No matter how small the world is, there are still places in existence seen only by few human eyes.
“What dark secrets do you keep hidden from the world? Where would you go if no one could find you? What would you do if no one could see you?” – P.C.Cast
Places which still manage to surprise and awe us, challenging our notion that we have seen everything in this modern media age.
As proof, such a place can be found in the Philippines, cut off from roads by the Sierra Madre Mountain Range, accessible only by a 14 hour boat ride or a private chartered flight.
The place is Palanan, Isabela.
(First glimpse of Palanan, Isabela)
(The morning after the all night boat ride going to Palanan, Isabela)
Palanan only allows a short period of time for visitors during a year, usually summer (March-May). When monsoon season starts there is no boat or plane available in the area that can break through the weather barrier, cutting Palanan off from the rest of the world.
These natural barriers are the very reason why Palanan has been able to preserve its beauty.
Today, Palanan still can boasts about its pristine white sand beaches surrounded by the lush green environment.
Palanan has preserved its marine resources which make fresh seafood plentiful and available on the cheap.
If luck is on your side, Palanan might even allow a rare wave to be surfed during summer time.
(Palanan Beach, raw and natural)
(Fresh seafood. Forgot to take pictures of the lobsters and monster shrimps)
(In search for rare waves during summertime)
But Palanan’s most valuable treasure is the abundance of silence which sadly is the rarest commodity in our modern world.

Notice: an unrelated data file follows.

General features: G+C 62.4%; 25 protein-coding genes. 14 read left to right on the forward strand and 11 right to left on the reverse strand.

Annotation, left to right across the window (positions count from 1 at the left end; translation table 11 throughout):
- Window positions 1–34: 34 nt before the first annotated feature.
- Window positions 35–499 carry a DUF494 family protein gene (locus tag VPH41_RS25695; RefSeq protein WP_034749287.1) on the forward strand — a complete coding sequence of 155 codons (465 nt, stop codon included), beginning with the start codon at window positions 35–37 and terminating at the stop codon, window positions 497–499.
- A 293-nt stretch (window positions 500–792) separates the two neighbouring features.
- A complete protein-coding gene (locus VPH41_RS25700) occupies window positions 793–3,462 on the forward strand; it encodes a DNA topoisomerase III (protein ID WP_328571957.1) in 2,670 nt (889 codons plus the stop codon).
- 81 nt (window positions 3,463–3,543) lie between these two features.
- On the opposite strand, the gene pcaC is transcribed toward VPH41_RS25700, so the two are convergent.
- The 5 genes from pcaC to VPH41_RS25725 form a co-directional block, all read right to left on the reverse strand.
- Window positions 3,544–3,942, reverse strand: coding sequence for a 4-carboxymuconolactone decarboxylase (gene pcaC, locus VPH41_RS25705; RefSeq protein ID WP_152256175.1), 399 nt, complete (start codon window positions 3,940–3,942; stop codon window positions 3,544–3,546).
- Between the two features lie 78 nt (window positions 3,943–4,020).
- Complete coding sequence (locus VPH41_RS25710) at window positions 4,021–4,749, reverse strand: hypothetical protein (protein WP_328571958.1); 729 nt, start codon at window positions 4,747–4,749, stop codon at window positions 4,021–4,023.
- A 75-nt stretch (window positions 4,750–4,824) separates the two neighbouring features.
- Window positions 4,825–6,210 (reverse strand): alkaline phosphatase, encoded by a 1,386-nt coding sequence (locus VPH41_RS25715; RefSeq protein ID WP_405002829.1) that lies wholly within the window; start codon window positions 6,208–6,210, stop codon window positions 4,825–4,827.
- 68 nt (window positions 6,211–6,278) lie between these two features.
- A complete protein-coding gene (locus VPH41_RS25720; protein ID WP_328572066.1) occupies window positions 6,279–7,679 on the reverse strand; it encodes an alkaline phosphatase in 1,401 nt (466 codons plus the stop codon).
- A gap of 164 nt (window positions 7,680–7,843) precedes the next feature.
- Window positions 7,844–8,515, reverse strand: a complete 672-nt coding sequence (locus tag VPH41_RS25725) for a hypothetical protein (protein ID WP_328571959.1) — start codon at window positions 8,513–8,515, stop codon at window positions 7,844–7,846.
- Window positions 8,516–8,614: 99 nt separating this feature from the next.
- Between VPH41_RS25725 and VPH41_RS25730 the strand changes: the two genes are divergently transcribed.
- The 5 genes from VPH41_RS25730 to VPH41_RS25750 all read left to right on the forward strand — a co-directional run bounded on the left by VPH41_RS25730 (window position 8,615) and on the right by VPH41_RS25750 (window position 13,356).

Sitting in Palanan, with all the things mentioned would make for a much needed retreat to release anyone from life’s burdens.
Ironically, Palanan is able to offer what most of us don’t have, experiencing just the basics of life.
(Basics of life, just tents for accommodation)
(Basics of life, candlelit dinner as there was no electricity)
Sadly the natural barriers that protect Palanan are the same barriers that protect those who threaten to destroy it.
Away from the eyes of most men are clear signs that covert mining operations are going on.
It is anyone’s guess whether the mining operations are legal and if adequate environmental safeguards are in place, but few people are around to raise the critical question.
(Covert mining operations happening in Palanan Isabela. Legal or not?)
It is important to remember that if an operation is covert in the Philippines, it is highly probable that it is illegal.
The mere fact that these companies mine on very inaccessible mountain sides at the very edge of the sea raises doubt.
Tractors work day and night digging soil that would be loaded in a small transport boat. These transport boats then carry the mined soil to deep waters where a big cargo ship waits.
Palanan locals speculate that these are foreign mining companies. None of the locals who spoke knew if these mining companies went through proper licensing procedures.
Eyes that have seen these operations are uncommon given that the passenger transport boat to Palanan is the only way to see these mining operations. Unfortunately it is only given a quick glance as it runs a maximum of three trips per week during the rare times the weather allows it to pass by.
(Mining operations in Palanan, Isabela. Boat transporting mined soil and a tractor)
For these mining companies, it is perfect for them to operate in Palanan. As far as the rest of world is concerned, the beauty of Palanan doesn’t exist.
When Palanan becomes more accessible in the future people would only see a horrible Palanan and it would be hard to believe how beautiful Palanan once was.
Don’t let this happen.
Travel to Palanan, no matter how difficult,
It would be worth experiencing Palanan for yourself and telling the world about its wonders.
If you can’t, telling the world about the on-going covert mining operations will greatly help in preserving Palanan.
Such action would encourage people to raise the question regarding the legality of the mining operations in Palanan.
Travel and Save Palanan.
(Let’s make sure that Palanan will survive for tomorrow)
(Nicco Lampa visited Palanan Bay, Isabela, Philippines on May 23, 2013 until May 26, 2013)